Hafler P3000 / 9505 Input & Output Transformers
For 73, 137 and 475 kHz

Transmission Line Transformers

The addition of 73 kHz as an FCC Part 5 low frequency 'band' prompted a look at the Hafler P3000 and Hafler 9505 output transformer. The original output transformer was designed by John Andrews, W1TAG, for operation on 137 kHz. With some additional capacitors in series the output transformer could be operated at 500 kHz. This meant that two different setups were required - one for each band. With the addition of a third band, this meant that three different transformer setups would be required. Since the Hafler amplifiers cover all three bands without bandswitching, a single output transformer that would handle all three bands seemed a reasonable goal. The new output transformer described here meets that requirement. A new input transformer is also described.

The new output transformer design utilizes a 1:4 transmission line transformer that is broadband. Ferrite sleeve cores are used to 'load' the transmission lines - not as a 'medium' to couple power. This means less core material is required and they run cool even at high power levels. Following the 1:4 transmission line transformer is a 1:1 coaxial balun. A number of sources claim that the 1:4 transmission line transformer is inherently a balun - balanced input to unbalanced output - but that doesn't appear to be the case. Without the 1:1 balun, under high power operation, one of the two core sets shows a rise in temperature. The 1:1 balun on the output eliminates this heating.

A new input transformer using a trifilar winding on a 75 material ferrite core extends the low frequency response and minimizes leakage reactance.


Schematics for the new transformers are available here. TL1 and TL2 form the 1:4 transmission line transformer. Each half is wound on two 75 material ferrite sleeve cores that are taped or epoxied together. As noted on the schematics these are wound with 50 ohm coaxial cable. Purists may question the use of 50-ohm coaxial cable in the 1:4 transformer - 25 ohm coaxial cable [sqrt (12.5 x 50)] would be more appropriate. In this application, over a limited bandwidth, the difference is insignificant. Purists can make their own 25 ohm line by removing the RG-400 center conductor and replacing it with #14 stranded insulated wire. I've done this on other projects but it isn't necessary here. Keep the 1:4 transformer windings equal in length. One half should be a mirror image of the other. Several different capacitor values were evaluated with 4) 3.9 uF capacitors in parallel providing the best performance.

For clarity, the winding count is given as 'passes' instead of turns. A pass is defined as the coax passing through either core. The 7 pass windings are admittedly a bit of a tight fit.

Output Transformer

The output transformer was constructed in a 7" X 5" X 2" aluminum chassis. Binding posts are used on the 12.5 ohm side - a short length of twisted pair (#14 stranded) connects the transformer to the Hafler amplifier. An N connector is used on the 50 ohm side which in turn attaches to the appropriate low pass filter. C1 - C8 are mounted to a circuit board that connects directly to the binding posts. A piece of scrap FR4 circuit board with the copper etched off is mounted above the chassis bottom by standoffs. TL1, TL2 and TL3 are held in position with small dabs of RTV. There's no need to follow this construction technique - at these frequencies almost any arrangement will work. Inititial testing was carried out in the open on a benchtop with results indistinguishable from the packaged version.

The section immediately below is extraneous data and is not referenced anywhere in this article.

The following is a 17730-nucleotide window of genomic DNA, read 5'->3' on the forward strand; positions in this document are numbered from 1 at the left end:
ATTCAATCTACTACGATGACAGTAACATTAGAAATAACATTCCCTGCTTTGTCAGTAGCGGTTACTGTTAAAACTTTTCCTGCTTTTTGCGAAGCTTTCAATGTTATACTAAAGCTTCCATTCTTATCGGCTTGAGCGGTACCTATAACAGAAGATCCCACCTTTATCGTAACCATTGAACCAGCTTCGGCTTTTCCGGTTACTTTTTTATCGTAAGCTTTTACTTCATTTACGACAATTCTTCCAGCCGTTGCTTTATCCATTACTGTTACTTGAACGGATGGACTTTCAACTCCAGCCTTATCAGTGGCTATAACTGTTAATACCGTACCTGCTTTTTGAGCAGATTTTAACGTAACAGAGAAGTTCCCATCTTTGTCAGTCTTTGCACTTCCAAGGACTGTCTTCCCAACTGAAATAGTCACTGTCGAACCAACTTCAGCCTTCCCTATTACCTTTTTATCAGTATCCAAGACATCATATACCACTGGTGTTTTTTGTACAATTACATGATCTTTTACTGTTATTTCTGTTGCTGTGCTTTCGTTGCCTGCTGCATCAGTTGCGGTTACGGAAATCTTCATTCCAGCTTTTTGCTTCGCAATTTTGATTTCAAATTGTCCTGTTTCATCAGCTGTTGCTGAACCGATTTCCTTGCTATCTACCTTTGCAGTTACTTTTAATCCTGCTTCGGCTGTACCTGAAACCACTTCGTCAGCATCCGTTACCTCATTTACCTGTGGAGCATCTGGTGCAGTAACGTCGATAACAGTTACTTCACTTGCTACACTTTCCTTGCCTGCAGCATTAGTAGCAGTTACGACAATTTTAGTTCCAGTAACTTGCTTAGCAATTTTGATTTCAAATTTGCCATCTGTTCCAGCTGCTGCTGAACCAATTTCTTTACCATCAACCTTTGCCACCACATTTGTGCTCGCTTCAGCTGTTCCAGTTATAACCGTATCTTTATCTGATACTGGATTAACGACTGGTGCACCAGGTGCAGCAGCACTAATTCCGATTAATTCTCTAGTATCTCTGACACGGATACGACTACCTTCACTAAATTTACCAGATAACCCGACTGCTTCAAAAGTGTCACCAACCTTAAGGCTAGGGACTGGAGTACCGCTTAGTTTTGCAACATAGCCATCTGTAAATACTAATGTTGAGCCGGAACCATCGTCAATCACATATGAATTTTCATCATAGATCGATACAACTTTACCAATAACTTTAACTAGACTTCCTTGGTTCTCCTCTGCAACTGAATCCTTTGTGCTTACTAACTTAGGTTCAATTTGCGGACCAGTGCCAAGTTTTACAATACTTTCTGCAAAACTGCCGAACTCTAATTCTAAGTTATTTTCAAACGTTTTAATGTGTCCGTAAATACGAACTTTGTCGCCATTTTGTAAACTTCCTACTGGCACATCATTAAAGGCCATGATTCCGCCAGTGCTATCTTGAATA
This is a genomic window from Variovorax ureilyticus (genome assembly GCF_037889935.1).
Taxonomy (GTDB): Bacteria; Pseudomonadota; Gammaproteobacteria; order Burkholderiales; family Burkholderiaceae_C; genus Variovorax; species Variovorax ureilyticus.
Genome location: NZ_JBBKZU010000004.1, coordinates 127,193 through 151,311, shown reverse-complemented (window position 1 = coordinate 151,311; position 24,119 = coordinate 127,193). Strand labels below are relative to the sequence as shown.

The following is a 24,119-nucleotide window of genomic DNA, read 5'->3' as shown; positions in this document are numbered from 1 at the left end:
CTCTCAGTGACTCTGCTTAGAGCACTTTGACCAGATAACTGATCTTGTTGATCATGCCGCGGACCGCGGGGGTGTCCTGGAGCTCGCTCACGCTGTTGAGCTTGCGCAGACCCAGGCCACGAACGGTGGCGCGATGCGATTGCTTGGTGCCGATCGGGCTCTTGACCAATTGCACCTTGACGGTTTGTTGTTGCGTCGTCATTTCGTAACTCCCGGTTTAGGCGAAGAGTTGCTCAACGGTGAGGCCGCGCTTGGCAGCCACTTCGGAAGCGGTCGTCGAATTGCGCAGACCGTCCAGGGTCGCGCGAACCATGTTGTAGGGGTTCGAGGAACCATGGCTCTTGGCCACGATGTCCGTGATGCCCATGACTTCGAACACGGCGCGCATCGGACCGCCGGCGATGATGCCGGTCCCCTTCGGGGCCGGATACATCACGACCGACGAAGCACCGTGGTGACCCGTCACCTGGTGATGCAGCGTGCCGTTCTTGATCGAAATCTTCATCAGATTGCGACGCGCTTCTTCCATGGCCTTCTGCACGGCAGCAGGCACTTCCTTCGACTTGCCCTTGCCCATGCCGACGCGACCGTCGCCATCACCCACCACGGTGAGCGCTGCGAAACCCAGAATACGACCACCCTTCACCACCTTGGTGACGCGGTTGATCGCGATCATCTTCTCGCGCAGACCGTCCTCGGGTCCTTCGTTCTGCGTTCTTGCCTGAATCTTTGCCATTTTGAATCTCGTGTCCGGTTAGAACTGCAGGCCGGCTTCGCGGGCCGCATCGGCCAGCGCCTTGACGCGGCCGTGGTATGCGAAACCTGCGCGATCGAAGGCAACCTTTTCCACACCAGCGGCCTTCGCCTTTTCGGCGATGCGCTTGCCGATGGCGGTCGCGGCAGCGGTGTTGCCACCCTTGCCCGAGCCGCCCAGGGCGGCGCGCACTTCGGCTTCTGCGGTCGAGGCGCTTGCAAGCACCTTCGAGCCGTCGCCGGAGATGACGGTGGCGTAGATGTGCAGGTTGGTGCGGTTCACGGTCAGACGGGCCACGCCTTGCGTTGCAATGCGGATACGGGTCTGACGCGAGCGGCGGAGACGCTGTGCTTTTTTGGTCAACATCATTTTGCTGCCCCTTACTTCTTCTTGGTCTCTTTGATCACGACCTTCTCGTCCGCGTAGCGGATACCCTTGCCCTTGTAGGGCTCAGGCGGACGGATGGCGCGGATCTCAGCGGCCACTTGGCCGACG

Input Transformer

The input transformer is housed in a 2-1/4" X 2-1/2" X 1-3/8" plastic box. The 50 ohm input is a BNC connector and a 1/4" stereo phone plug plugs directly into the Hafler input. A hole is drilled and tapped to accept the stereo phone plug which is then epoxied in place. Originally it wasn't clear whether or not a ground would be used between the exciter and the Hafler so a plastic box was used to allow for a 'ground lift'. It turned out that a ground connection has been used ever since the original testing. There's no reason not to use a shielded box, however no problems have been noted using a plastic box. Feeding signal to the balanced inputs no doubt helps deter common mode signals.


The following measurements of the output transformer were done with the aid of an AIM4170. The 50 ohm side of the transformer was terminated and the 12.5 ohm side was swept over the frequency range from 50 kHz - 550 kHz. The graph below shows a transformer that accurately transforms 50 ohms to 12.5 ohms with only a small amount of leakage reactance at the high frequency end.

TL transformer plot

Readings were taken at several frequencies of interest and are presented in the table below. Note that the curves are smooth and 'well behaved' indicating no frequency dependant 'anomolies'.

MarkerFrequencyRsXsSWRReturn Loss
173 kHz12.4950.0721.0150.78
2136 kHz12.5080.1121.0146.96
3475 kHz12.5030.4141.0335.62

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